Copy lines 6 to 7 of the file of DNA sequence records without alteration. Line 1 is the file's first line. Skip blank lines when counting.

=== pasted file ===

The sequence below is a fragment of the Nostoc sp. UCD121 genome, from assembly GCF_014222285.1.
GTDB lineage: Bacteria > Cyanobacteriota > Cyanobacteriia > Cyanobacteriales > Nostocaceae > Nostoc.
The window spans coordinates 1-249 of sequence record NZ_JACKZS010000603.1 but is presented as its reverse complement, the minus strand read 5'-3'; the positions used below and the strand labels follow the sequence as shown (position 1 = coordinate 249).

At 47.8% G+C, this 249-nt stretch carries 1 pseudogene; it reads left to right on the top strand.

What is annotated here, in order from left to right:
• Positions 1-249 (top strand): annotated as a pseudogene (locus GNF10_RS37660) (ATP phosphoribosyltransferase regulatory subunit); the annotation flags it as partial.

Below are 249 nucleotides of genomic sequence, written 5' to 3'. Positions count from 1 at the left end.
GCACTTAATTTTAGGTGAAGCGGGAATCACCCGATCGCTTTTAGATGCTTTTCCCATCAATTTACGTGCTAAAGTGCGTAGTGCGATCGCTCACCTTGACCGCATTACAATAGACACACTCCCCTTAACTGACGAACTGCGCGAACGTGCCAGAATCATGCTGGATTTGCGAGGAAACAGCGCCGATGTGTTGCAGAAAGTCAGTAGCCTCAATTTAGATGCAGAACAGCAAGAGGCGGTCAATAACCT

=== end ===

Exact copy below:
• Positions 1-249 (top strand): annotated as a pseudogene (locus GNF10_RS37660) (ATP phosphoribosyltransferase regulatory subunit); the annotation flags it as partial.

Below are 249 nucleotides of genomic sequence, written 5' to 3'. Positions count from 1 at the left end.